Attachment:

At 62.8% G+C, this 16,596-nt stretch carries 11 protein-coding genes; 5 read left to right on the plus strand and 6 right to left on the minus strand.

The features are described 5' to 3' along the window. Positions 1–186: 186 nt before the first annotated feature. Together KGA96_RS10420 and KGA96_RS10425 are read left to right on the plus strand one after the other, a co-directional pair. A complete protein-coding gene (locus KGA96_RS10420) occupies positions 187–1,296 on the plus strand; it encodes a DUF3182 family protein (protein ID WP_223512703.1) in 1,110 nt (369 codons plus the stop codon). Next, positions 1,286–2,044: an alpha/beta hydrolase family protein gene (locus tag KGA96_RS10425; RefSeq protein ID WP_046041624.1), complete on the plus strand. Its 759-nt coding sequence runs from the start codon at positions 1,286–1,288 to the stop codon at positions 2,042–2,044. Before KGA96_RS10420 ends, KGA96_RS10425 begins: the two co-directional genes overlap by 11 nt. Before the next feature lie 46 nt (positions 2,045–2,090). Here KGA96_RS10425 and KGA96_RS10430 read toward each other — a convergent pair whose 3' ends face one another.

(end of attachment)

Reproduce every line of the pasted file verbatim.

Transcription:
At 62.8% G+C, this 16,596-nt stretch carries 11 protein-coding genes; 5 read left to right on the plus strand and 6 right to left on the minus strand.

The features are described 5' to 3' along the window. Positions 1–186: 186 nt before the first annotated feature. Together KGA96_RS10420 and KGA96_RS10425 are read left to right on the plus strand one after the other, a co-directional pair. A complete protein-coding gene (locus KGA96_RS10420) occupies positions 187–1,296 on the plus strand; it encodes a DUF3182 family protein (protein ID WP_223512703.1) in 1,110 nt (369 codons plus the stop codon). Next, positions 1,286–2,044: an alpha/beta hydrolase family protein gene (locus tag KGA96_RS10425; RefSeq protein ID WP_046041624.1), complete on the plus strand. Its 759-nt coding sequence runs from the start codon at positions 1,286–1,288 to the stop codon at positions 2,042–2,044. Before KGA96_RS10420 ends, KGA96_RS10425 begins: the two co-directional genes overlap by 11 nt. Before the next feature lie 46 nt (positions 2,045–2,090). Here KGA96_RS10425 and KGA96_RS10430 read toward each other — a convergent pair whose 3' ends face one another.